Concerto No.7 for Orchestra is one of Hovhaness's masterpieces, melding the composer's expertises in counterpoint, Indian rhythmic concepts and effective sonority. It looms as one of the finest American orchestral works of the 1950s. The Prelude And Quadruple Fugue is a whirlwind contrapuntal tour de force, orchestrated from a 1936 string quartet. In the folk-flavoured Tzaikerk, or 'evening song', a lively flute-driven dance eventually yields to a sombre violin meditation set against lulling pizzicati. Alleluia And Fugue is a beautiful early string work reminiscent of several of Vaughan Williams's pastoral outings. Prayer Of St. Gregory is an aria-like intermezzo for solo trumpet and strings from the 1940s. The fine Symphony No.6, whose subtitle gives the CD its moniker, is here not given as good a performance as by Hovhaness (see below), but the clarity of the recording is superior.
Telarc CD    Buy it now!
[timing 79:19]


Vishnu Symphony (No.19)
Requiem And Resurrection

The Vishnu Symphony represents Hovhaness at his most avant garde. This symphonic tone poem is an "unfolding giant melody of adoration to the immensity and sublimity of limitless stellar universes". It is both beautiful in its overtly Oriental cantatory qualities, and foreboding in its dark quasi-aleatoric sections representing "explosions ... of giant galaxies of stars when millions of suns explode simultaneously". The startling sonorities and visionary grandeur of this work led, rather appropriately, to extracts being used in Carl Sagan's epic 1970s TV series Cosmos. The Requiem and Resurrection is a contemplative, quasi-religious shorter work, scored for brass orchestra and percussion.
Crystal Records CD805 Buy it now!
[timing 44:37]
Odysseus Symphony (No.25)
Celestial Gate (Symphony No.6)
Prayer Of St. Gregory

Composer-conducted definitive recordings of two very accessible symphonies, of which the earlier Celestial Gate (1958) is one of his finest. Serene and pastoral in nature, it transports the listener to a time and place quite unearthly, eventually resting us up into beautiful high violin clusters evoking the work's apt sub-title. Although not a literal retelling of Homer's Odyssey, the Odysseus Symphony has programmatic qualities, eg, some eerie storm music. It is overtly Romantic yet somehow neo-archaic, with the rich harmonic palette typical of early 1970s Hovhaness. The Prayer Of St. Gregory is described an intermezzo for solo trumpet and strings from the 1940s opera Etchmiadzin. This is Hovhaness' most-recorded work.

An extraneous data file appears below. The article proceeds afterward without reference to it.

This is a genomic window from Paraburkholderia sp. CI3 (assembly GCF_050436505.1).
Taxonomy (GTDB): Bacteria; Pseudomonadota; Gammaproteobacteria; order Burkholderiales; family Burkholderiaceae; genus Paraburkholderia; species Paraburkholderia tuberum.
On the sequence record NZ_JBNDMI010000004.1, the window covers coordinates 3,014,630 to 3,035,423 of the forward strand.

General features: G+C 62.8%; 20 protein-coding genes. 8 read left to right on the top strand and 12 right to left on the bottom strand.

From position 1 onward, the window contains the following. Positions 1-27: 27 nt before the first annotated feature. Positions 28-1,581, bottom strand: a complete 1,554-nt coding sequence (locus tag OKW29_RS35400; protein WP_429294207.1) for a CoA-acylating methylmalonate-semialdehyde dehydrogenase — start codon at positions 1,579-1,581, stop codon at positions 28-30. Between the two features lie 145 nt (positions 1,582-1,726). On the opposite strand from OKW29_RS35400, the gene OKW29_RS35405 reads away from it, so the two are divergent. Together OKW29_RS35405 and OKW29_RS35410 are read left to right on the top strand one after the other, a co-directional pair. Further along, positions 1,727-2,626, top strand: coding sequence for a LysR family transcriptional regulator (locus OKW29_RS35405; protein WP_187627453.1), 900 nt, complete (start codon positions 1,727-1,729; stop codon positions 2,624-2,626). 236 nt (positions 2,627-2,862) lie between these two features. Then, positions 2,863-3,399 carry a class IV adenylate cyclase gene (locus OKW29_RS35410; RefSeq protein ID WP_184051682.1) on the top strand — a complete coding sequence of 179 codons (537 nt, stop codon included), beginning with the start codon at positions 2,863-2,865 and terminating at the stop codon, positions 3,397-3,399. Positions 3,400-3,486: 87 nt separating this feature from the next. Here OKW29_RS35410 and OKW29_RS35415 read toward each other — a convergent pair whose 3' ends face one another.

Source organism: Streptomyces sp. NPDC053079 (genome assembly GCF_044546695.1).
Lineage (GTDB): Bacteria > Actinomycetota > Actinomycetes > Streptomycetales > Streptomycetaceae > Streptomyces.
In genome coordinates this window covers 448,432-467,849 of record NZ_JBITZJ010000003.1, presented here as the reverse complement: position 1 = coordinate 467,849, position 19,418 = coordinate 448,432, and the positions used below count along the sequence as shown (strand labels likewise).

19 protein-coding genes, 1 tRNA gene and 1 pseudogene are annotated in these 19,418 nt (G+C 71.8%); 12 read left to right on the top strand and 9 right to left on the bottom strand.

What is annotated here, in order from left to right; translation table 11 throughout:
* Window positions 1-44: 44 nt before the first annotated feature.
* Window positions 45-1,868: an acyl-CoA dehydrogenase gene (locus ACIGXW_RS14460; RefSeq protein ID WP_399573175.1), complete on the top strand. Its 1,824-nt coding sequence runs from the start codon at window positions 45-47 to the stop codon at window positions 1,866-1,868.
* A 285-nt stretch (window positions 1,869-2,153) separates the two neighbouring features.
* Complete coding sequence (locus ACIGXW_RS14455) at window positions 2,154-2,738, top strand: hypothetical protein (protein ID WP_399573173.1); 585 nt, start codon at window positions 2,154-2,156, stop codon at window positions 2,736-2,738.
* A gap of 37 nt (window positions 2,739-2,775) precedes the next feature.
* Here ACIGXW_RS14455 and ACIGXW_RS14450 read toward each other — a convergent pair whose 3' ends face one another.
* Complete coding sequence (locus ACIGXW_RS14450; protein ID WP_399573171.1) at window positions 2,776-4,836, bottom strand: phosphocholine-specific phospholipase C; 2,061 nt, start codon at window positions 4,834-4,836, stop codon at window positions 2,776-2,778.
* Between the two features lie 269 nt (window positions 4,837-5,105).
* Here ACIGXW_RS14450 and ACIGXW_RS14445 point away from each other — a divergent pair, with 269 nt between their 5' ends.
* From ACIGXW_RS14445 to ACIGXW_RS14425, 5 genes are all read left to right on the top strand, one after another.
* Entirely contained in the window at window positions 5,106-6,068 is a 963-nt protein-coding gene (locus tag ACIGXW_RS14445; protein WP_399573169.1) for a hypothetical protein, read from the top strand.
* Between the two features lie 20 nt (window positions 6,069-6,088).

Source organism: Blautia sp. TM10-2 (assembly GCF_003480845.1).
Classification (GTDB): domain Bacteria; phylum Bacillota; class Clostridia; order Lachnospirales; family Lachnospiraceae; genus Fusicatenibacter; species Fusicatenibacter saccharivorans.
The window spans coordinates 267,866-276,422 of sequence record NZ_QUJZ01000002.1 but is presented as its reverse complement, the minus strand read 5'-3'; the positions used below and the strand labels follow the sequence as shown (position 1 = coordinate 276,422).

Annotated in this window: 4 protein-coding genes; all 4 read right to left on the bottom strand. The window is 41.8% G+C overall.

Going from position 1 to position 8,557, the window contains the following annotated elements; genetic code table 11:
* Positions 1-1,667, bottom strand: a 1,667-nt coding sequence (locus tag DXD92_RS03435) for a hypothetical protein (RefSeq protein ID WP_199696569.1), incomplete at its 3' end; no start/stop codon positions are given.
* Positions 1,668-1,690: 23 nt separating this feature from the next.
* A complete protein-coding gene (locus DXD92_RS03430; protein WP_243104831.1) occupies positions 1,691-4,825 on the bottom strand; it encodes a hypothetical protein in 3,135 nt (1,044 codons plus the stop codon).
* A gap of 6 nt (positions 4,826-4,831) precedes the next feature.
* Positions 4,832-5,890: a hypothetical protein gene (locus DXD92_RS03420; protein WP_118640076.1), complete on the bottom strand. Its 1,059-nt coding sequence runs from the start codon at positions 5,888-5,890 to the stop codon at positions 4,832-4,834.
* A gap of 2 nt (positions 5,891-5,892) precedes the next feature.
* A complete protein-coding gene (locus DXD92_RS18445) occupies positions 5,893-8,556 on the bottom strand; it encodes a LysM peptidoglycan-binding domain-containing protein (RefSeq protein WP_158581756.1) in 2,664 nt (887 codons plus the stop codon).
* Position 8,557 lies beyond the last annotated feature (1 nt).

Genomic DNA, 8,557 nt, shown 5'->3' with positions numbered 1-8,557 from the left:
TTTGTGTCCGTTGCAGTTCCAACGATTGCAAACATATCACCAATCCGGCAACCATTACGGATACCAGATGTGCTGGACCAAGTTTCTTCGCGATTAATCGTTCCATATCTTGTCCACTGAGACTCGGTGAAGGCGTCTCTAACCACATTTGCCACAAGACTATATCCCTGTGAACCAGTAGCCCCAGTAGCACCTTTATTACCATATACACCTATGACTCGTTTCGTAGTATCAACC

Crystal Records CD807 Buy it now!
[timing 60:01]

Fra Angelico • Mountains And Rivers Without End
Etchmiadzin Symphony (No.21) • Armenian Rhapsody No.3

Definitive composer-conducted recordings of four diverse works. Most arresting is the haunting meditation Fra Angelico, in which a deceptively simple minor-keyed melody begins and ends the work on celestial sounding violins, and in between is given out to the orchestra in various guises. Despite its modest thematic material, the work holds the listener transfixed throughout its 16 minutes. The Indian-flavoured Etchmiadzin Symphony is ceremonial, with drums and bells throughout. Mountains and Rivers Without End is an exotic free-form "chamber symphony". The recurring trombone theme is interspersed with threads of Oriental sonic beauty. Not by accident, one Japanese commentator has compared Hovhaness's music to an unfolding Japanese scroll, rather than the "photographic print" which typifies most Western music. The Armenian Rhapsody No.3 (of three) quotes, rarely for Hovhaness, actual melodies of Armenian folk music, and is scored for strings.
Crystal Records CD804 Buy it now!
[timing 63:54]










Ode to the Temple of Sound • Vahaken Symphony (No.10)
Floating World - Ukiyo • Meditation on Zeami

This 2008 CD is something of a rarity in that it highlights the composer's neo-Oriental works of the 1960s - specificially his responses to the traditional music of Japan (Gagaku) and Korea (Ah-ak) which he learned on his Far Eastern trip of 1962. All but Floating World appear in premiere recordings, although this work here gets both its first complete recording and appearance on CD. Orchestrally, the works are very appealing, but contain dark sonorities where Hovhaness trademark ad libitum rhymthless textures reverberate throughout the whole orchestra to create what he calls "controlled chaos". Ode is immediately appealing and has some very beautiful pentatonic melodic writing. Meditation on Zeami is essentially an explorarory work in timbre. Floating World is perhaps the most satisfactory of the three, beginning in murky depths and rising to a heroic climax. Stylistically separate from these three works is the earliest, Vahaken (Symphony No.10) with its distinctly Indian hues - an almost entirely melodic work that bears useful comparison with Henry Cowell's Madras Symphony.
Centaur CRC 2954 Buy it now!
[timing 58:00]